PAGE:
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Patient safety lessons from an astronaut

Alan Willson
Alan Willson
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Looking back over 2012, one of the highlights of my year was meeting an astronaut, Dr Dafydd Williams.

Known as Dave rather than Dafydd in his native Canada, he was delighted to visit the land of his Welsh ancestors to talk about the similarities between healthcare and spaceflight at a special event organised by 1000 Lives Plus. The event expanded concepts explored by Dave in ‘Achieving Peak Performance’, a white paper published with the support of the Health Foundation.

Quality improvement in healthcare is full of learning drawn from the aviation industry. I like to think that by inviting an astronaut to introduce us to what he has learned, we went one step further (or one giant leap further!).

Dave has also worked as an A&E consultant, and is now the CEO of a healthcare organisation in Ontario. So, he can draw the parallels between what he has seen running the ‘ER’ and being the mission commander on the space shuttle. In particular, he talked about making critical decisions where that decision can’t be reversed and where the wrong choice can lead to a devastating outcome.

His main point was that the attention to detail given to safety in spaceflight is something that healthcare providers should emulate. Accidents do happen in space – often with fatalities – but the response to them is markedly different. The investigations are conducted non-punitively, drilling down into the root causes of errors to learn how to prevent them re-occurring.

Does your organisation have a ‘just culture’? Do you feel safe working there? If something went wrong are there processes in place to find out what happened without immediately searching for a culprit to blame? What do we need to change in how we respond to error?

The second theme covered was that healthcare organisations fail their patients by not taking into account the human factors at work in the services we offer. Does your team communicate well? Is everyone pulling together?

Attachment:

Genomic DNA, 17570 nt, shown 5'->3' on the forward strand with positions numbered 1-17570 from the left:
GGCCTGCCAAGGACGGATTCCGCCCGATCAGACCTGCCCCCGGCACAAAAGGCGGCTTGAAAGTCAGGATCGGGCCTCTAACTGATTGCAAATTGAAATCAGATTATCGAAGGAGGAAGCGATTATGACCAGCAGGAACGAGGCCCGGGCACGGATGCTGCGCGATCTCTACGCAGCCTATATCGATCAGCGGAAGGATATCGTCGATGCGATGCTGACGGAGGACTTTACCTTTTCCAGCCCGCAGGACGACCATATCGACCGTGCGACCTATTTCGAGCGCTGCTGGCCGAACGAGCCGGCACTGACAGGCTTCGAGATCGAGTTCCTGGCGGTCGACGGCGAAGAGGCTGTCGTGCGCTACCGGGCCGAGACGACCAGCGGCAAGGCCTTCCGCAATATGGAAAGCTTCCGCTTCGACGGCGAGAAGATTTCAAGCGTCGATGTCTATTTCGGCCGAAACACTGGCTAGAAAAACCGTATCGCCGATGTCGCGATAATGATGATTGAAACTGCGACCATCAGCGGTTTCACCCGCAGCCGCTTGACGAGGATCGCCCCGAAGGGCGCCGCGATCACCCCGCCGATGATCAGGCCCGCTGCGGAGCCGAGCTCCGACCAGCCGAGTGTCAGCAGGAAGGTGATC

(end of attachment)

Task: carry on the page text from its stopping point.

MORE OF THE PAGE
Accidents and errors usually have human causes. But many errors could be prevented by understanding how much the way we work impacts on what we do. What is safe-guarding you from making a mistake when you are tired, stressed, frustrated, busy?

When we make a diagnosis, administer a drug, make a surgical incision or discharge a patient, we are making critical decisions that often cannot be reversed. We need to get them right – for our patients, for our organisations, for ourselves.

NASA, Dave’s former employer, is now apparently aiming for Mars. It’s ambitious, and it will take years to get there. We are in a better position – we can begin to improve our services today and see the difference within weeks, or even days. The question is, do we have the ambition to make it happen?

Dr Alan Willson is a director of 1000 Lives Plus, Wales’ national healthcare improvement programme. www.twitter.com/1000LivesPlus





 
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Dr Daf is a top chap and a really interesting and inspiring person. I've seen him walking the talk on the shop floor in Ontario.

It does make me a little uncomfortable taking safety advice from an industry that has virtually unlimited resources and deliberately designs layers of redundancy into their systems. Redundancy is essentially a resource or a working capacity that for most of its existence, remains unused. Safe systems in other words, seem to require a high degree of inefficiency, an interesting message for our masters in Whitehall.

By the way there have been 530 astronauts, 22 died in their spacecraft and a further 11 died in training. So, it is a dangerous industry no doubt and responds with huge resources, fabulous technology and thousands of the worlds cleverest people to get a mortality rate of roughly 1 in 20. The NHS in comparison, don't seem quite so bad!

A great blog Mr Wilson with excellent insight on a thoroughly important issue.
Thank you Arthur. You make a some great points about comparisons between industries. Another might be that you should expect a higher risk from sending folk into outerspace compared with carrying out routine healthcare.
Like you I have been inspired by Dafydd. While it is often difficult to draw lessons between sectors, he has adapted and applied learning about teams, leadership, reliability and quality improvement - as you say he walks the talk. That has been so much more powerful than learning from folk who lack his cross-sectoral experience.
He's good looking and modest too - a rarity among Welsh astronauts
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